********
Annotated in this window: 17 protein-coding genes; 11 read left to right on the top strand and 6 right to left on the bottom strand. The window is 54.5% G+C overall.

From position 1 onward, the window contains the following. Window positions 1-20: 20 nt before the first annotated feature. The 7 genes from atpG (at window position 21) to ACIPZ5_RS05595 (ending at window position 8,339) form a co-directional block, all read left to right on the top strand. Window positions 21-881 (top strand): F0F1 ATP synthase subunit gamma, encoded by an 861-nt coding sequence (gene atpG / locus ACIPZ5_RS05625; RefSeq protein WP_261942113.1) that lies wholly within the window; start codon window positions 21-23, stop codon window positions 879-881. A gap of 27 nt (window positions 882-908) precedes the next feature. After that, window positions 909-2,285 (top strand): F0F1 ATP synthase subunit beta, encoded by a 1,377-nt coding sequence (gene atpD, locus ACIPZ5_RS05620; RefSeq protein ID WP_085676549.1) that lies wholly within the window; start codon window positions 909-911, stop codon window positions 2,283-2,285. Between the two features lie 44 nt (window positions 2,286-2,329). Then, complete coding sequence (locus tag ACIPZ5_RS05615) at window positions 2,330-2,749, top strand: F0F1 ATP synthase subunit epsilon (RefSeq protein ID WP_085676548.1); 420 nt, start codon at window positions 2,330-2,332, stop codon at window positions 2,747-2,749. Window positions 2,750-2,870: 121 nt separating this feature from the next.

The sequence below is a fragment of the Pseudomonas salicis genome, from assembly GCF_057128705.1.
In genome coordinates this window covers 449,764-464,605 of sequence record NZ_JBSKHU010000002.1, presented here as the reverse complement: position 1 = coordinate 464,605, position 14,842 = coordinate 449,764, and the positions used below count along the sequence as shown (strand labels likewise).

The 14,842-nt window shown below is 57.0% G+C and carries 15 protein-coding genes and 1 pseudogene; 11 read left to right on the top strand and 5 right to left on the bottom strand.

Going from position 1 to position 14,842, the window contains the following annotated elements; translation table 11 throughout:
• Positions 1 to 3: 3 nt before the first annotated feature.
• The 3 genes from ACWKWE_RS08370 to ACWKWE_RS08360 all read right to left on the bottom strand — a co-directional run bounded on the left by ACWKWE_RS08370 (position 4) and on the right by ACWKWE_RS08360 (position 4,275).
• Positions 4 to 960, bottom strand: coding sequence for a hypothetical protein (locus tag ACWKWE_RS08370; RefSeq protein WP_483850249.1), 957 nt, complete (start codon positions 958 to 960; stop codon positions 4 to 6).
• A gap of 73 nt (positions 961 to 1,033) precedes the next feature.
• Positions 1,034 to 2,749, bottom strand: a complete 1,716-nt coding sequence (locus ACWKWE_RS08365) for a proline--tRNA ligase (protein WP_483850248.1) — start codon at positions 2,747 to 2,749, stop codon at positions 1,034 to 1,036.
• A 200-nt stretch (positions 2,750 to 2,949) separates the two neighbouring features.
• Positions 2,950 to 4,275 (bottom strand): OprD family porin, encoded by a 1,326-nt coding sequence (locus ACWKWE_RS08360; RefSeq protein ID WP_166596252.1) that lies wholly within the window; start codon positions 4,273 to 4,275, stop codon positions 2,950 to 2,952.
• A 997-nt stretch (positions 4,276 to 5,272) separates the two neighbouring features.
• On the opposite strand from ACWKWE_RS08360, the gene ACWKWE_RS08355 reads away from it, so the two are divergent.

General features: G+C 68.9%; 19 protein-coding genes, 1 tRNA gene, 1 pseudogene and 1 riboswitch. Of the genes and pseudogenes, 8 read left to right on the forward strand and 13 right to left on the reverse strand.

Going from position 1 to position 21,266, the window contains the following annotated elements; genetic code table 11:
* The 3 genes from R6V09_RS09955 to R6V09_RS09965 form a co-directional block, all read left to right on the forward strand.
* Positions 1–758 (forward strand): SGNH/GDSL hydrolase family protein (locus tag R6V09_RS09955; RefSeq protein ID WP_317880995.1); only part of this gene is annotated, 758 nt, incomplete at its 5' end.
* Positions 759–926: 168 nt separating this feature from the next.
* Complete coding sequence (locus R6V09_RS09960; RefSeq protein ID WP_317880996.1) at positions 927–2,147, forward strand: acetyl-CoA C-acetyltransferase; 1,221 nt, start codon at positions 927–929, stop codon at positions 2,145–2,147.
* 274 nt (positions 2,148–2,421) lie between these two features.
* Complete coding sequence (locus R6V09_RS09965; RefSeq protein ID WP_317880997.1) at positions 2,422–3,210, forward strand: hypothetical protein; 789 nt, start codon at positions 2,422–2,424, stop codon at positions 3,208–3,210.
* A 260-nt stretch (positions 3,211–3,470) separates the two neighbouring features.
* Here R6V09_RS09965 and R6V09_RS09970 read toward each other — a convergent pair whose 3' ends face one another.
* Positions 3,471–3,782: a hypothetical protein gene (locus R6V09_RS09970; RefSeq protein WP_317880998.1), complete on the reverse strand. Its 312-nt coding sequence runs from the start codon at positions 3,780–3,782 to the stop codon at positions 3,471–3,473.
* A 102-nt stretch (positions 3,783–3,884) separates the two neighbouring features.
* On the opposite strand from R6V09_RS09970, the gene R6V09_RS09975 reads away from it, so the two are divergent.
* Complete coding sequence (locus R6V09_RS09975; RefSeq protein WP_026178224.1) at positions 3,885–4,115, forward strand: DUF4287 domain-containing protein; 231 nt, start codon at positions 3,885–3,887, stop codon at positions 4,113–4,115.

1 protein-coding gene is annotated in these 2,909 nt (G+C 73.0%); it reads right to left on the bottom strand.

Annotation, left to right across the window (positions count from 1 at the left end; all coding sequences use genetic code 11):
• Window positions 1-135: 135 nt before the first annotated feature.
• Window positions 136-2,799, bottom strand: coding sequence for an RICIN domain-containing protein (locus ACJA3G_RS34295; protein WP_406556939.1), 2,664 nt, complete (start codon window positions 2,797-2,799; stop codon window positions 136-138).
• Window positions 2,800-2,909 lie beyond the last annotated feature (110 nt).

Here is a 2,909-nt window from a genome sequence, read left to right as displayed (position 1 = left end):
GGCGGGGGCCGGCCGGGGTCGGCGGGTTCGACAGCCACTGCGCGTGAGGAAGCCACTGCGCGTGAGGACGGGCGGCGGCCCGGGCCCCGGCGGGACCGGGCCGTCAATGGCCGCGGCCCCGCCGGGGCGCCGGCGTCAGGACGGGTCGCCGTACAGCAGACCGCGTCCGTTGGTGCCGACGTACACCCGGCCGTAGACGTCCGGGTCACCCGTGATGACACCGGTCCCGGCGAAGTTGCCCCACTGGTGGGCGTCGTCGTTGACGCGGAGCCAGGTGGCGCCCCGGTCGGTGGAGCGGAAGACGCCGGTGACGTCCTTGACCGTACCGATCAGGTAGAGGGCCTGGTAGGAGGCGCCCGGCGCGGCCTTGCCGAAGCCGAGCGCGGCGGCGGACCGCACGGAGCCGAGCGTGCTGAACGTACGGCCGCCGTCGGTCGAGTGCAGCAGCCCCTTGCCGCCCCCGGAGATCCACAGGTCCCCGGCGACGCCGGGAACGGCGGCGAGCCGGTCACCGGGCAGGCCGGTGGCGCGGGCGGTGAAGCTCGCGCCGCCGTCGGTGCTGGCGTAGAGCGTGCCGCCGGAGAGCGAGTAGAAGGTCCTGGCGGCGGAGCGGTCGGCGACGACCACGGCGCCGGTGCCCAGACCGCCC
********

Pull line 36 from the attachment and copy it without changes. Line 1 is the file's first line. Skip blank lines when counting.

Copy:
GGCGGGGGCCGGCCGGGGTCGGCGGGTTCGACAGCCACTGCGCGTGAGGAAGCCACTGCGCGTGAGGACGGGCGGCGGCCCGGGCCCCGGCGGGACCGGGCCGTCAATGGCCGCGGCCCCGCCGGGGCGCCGGCGTCAGGACGGGTCGCCGTACAGCAGACCGCGTCCGTTGGTGCCGACGTACACCCGGCCGTAGACGTCCGGGTCACCCGTGATGACACCGGTCCCGGCGAAGTTGCCCCACTGGTGGGCGTCGTCGTTGACGCGGAGCCAGGTGGCGCCCCGGTCGGTGGAGCGGAAGACGCCGGTGACGTCCTTGACCGTACCGATCAGGTAGAGGGCCTGGTAGGAGGCGCCCGGCGCGGCCTTGCCGAAGCCGAGCGCGGCGGCGGACCGCACGGAGCCGAGCGTGCTGAACGTACGGCCGCCGTCGGTCGAGTGCAGCAGCCCCTTGCCGCCCCCGGAGATCCACAGGTCCCCGGCGACGCCGGGAACGGCGGCGAGCCGGTCACCGGGCAGGCCGGTGGCGCGGGCGGTGAAGCTCGCGCCGCCGTCGGTGCTGGCGTAGAGCGTGCCGCCGGAGAGCGAGTAGAAGGTCCTGGCGGCGGAGCGGTCGGCGACGACCACGGCGCCGGTGCCCAGACCGCCC